The Arizona Capitol is surrounded by fencing and razor wire to keep abortion rights protesters away from the building.
The fences and concertina wire were installed over the weekend by the Arizona National Guard at the request of the Arizona Department of Public Safety over the weekend amid ongoing protests over the U.S. Supreme Court’s decision to overturn Roe v. Wade, thus ending the national right to abortion.
In Arizona, that means abortions are now illegal because a law dating back to statehood in 1912 — which was written in the late 1800s — is now enforceable. Lawmakers this year passed a law banning abortions after 15 weeks, but that legislation was designed to go into effect only if Roe was not overturned.
On June 24, the Arizona legislature adjourned its business for the year after state troopers fired tear gas at protesters who had gathered outside to denounce the court ruling. That led to fumes leaking into the building, temporarily disrupting the state Senate’s final night of work.
Over the course of the weekend, protests continued, with DPS arresting multiple people. State troopers arrested legal observers and temporarily detained an Arizona Republic photographer who was clearly credentialed.
On Sunday afternoon, DPS requested the assistance from the Arizona Department of Emergency and Military Affairs, which mobilized Arizona National Guard members to install 2,400 feet of fencing, said DEMA Public Affairs Officer David Nunn.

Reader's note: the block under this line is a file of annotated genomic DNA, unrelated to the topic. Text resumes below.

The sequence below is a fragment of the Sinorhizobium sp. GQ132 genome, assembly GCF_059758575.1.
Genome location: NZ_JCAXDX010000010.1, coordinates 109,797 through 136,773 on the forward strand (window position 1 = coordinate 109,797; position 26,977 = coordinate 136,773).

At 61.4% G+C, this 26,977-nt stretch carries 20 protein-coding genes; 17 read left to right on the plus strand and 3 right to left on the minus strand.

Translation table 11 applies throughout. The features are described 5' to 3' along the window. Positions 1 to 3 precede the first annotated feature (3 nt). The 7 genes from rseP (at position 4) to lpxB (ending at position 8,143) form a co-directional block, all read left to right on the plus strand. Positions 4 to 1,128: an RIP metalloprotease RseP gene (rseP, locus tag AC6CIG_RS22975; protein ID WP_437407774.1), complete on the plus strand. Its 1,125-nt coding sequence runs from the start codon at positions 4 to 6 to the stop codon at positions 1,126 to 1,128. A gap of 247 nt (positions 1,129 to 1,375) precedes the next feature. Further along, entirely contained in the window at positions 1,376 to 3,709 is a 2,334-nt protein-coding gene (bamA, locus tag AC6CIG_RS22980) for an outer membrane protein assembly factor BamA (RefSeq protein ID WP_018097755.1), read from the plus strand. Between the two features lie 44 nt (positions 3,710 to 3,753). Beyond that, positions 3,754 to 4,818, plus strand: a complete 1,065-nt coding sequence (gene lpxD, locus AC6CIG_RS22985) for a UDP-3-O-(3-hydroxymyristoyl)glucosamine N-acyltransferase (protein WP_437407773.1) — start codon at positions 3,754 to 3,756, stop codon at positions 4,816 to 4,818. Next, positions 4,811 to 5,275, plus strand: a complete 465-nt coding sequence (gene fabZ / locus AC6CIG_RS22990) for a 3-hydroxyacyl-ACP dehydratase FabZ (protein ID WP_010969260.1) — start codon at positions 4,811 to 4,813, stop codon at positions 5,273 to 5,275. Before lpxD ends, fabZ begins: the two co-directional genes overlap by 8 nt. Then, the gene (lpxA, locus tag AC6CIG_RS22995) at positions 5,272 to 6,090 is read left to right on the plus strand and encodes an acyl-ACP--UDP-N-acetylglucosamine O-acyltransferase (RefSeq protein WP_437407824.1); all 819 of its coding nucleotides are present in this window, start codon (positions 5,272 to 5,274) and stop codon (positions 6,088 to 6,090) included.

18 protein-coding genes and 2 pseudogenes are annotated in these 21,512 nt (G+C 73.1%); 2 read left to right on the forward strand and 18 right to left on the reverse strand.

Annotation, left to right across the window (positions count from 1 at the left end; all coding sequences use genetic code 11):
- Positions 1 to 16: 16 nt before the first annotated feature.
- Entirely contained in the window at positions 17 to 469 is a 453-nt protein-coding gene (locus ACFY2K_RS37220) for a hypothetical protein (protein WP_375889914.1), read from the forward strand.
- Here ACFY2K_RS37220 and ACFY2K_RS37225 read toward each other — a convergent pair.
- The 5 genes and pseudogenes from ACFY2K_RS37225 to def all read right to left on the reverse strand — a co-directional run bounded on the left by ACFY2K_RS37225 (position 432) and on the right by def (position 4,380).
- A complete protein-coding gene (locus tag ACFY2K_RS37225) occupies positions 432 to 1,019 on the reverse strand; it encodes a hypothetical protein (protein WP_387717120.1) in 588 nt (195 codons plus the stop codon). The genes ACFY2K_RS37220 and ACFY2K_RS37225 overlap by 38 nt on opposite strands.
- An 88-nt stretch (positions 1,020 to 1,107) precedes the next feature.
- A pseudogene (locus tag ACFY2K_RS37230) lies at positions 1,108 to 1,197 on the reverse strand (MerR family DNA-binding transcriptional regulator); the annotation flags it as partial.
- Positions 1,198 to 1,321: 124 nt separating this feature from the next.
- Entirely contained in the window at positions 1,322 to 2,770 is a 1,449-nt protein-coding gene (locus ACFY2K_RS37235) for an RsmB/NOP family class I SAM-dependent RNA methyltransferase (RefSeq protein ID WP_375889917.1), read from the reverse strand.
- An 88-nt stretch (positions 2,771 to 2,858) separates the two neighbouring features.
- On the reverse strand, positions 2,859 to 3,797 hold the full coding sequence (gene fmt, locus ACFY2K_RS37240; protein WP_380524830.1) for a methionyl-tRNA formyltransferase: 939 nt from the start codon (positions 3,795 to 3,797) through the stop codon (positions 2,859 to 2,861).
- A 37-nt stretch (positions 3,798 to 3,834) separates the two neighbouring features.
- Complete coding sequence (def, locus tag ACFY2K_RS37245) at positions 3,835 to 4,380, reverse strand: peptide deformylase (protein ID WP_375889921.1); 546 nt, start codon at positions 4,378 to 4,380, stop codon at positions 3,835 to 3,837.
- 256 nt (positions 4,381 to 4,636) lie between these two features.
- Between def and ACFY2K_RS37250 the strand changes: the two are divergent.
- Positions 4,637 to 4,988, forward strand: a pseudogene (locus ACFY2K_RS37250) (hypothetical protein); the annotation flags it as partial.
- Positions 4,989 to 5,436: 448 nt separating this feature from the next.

DPS spokesman Bart Graves said that putting up the fence was the only assistance the National Guard provided to the agency.
The National Guard has helped police with protests in the past. During the 2020 protests following the murder of George Floyd by a police officer, the Arizona National Guard flew a surveillance aircraft over the protests. A check of the aircraft’s flight history showed it was not present over the protests over the weekend.
Friday’s protest has led to dueling narratives around the event, with Senate President Karen Fann releasing a statement stating that DPS prevented a violent insurrection, while protesters have said it was a violent overreaction by DPS.
The building was never breached, but video widely circulating showed one protester kicking at the Senate door.
“Damage was done to our glass doors by the demonstrators, however, demonstrators did not make entry because law enforcement intervened with tear gas,” said Kim Quintero, a spokeswoman for Senate Republicans. “Had (state troopers) not intervened, demonstrators would have been able to make entry with continued force.”
Videos show DPS firing tear gas at people leaving the scene, with some children as young as 8 getting caught in the fray. DPS told the Arizona Mirror that it did not know how many tear gas canisters were fired at protesters, though the agency did acknowledge that the canisters did damage Capitol property.
“Unfortunately, a tear gas canister did ignite (a) palm tree but fortunately the fire was put out before too much damage was done,” Graves said. “We’re not aware of any other damage done by the canisters…We cannot provide the number of canisters used.”
Protesters over the weekend were also met by armed extremists who patrolled the Capitol grounds. Abortion rights advocates are planning to continue to protest outside of the Capitol every night this week, according to social media posts.
On Monday morning, GOP state Sens. Paul Boyer, Kelly Townsend and Sine Kerr worked alongside groundskeepers and inmate cleaning crews to help clean up graffiti on monuments in Wesley Bolin Plaza.
Graffiti with phrases like “abort the court” and “hands off our bodies” was found in the plaza on several of the memorials and walls.
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